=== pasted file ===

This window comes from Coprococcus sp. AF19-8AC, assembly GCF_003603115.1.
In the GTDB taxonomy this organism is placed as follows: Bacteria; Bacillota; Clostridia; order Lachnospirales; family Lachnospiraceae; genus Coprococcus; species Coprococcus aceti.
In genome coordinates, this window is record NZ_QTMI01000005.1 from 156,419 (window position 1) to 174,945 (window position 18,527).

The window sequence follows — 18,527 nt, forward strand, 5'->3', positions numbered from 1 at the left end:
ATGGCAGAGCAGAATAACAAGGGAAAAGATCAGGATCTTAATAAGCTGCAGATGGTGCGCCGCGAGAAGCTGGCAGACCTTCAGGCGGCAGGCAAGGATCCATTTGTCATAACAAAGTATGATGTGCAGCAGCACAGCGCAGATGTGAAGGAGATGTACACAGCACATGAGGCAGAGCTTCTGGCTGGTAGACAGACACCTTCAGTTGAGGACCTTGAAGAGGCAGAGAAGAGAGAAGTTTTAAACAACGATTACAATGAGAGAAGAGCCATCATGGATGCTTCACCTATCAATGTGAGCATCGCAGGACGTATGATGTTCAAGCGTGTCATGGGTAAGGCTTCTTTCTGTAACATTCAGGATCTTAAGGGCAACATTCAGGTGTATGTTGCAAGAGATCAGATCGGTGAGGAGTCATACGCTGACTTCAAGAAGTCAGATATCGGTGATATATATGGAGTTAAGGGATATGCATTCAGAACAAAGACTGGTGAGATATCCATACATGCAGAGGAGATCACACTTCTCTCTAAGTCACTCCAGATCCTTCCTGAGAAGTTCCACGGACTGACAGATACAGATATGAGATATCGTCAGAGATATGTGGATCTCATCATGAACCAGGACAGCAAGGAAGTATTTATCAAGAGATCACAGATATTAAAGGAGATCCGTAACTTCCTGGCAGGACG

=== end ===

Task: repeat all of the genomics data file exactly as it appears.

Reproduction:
This window comes from Coprococcus sp. AF19-8AC, assembly GCF_003603115.1.
In the GTDB taxonomy this organism is placed as follows: Bacteria; Bacillota; Clostridia; order Lachnospirales; family Lachnospiraceae; genus Coprococcus; species Coprococcus aceti.
In genome coordinates, this window is record NZ_QTMI01000005.1 from 156,419 (window position 1) to 174,945 (window position 18,527).

The window sequence follows — 18,527 nt, forward strand, 5'->3', positions numbered from 1 at the left end:
ATGGCAGAGCAGAATAACAAGGGAAAAGATCAGGATCTTAATAAGCTGCAGATGGTGCGCCGCGAGAAGCTGGCAGACCTTCAGGCGGCAGGCAAGGATCCATTTGTCATAACAAAGTATGATGTGCAGCAGCACAGCGCAGATGTGAAGGAGATGTACACAGCACATGAGGCAGAGCTTCTGGCTGGTAGACAGACACCTTCAGTTGAGGACCTTGAAGAGGCAGAGAAGAGAGAAGTTTTAAACAACGATTACAATGAGAGAAGAGCCATCATGGATGCTTCACCTATCAATGTGAGCATCGCAGGACGTATGATGTTCAAGCGTGTCATGGGTAAGGCTTCTTTCTGTAACATTCAGGATCTTAAGGGCAACATTCAGGTGTATGTTGCAAGAGATCAGATCGGTGAGGAGTCATACGCTGACTTCAAGAAGTCAGATATCGGTGATATATATGGAGTTAAGGGATATGCATTCAGAACAAAGACTGGTGAGATATCCATACATGCAGAGGAGATCACACTTCTCTCTAAGTCACTCCAGATCCTTCCTGAGAAGTTCCACGGACTGACAGATACAGATATGAGATATCGTCAGAGATATGTGGATCTCATCATGAACCAGGACAGCAAGGAAGTATTTATCAAGAGATCACAGATATTAAAGGAGATCCGTAACTTCCTGGCAGGACG